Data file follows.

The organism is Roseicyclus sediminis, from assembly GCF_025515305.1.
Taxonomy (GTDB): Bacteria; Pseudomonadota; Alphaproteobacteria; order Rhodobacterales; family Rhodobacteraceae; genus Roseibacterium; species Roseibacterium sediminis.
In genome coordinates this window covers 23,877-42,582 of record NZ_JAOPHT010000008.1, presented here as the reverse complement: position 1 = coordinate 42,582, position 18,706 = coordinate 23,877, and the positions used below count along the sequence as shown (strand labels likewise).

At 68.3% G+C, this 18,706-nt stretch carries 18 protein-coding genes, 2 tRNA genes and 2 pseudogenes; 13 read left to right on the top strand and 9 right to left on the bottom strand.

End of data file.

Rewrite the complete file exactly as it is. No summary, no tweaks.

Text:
The organism is Roseicyclus sediminis, from assembly GCF_025515305.1.
Taxonomy (GTDB): Bacteria; Pseudomonadota; Alphaproteobacteria; order Rhodobacterales; family Rhodobacteraceae; genus Roseibacterium; species Roseibacterium sediminis.
In genome coordinates this window covers 23,877-42,582 of record NZ_JAOPHT010000008.1, presented here as the reverse complement: position 1 = coordinate 42,582, position 18,706 = coordinate 23,877, and the positions used below count along the sequence as shown (strand labels likewise).

At 68.3% G+C, this 18,706-nt stretch carries 18 protein-coding genes, 2 tRNA genes and 2 pseudogenes; 13 read left to right on the top strand and 9 right to left on the bottom strand.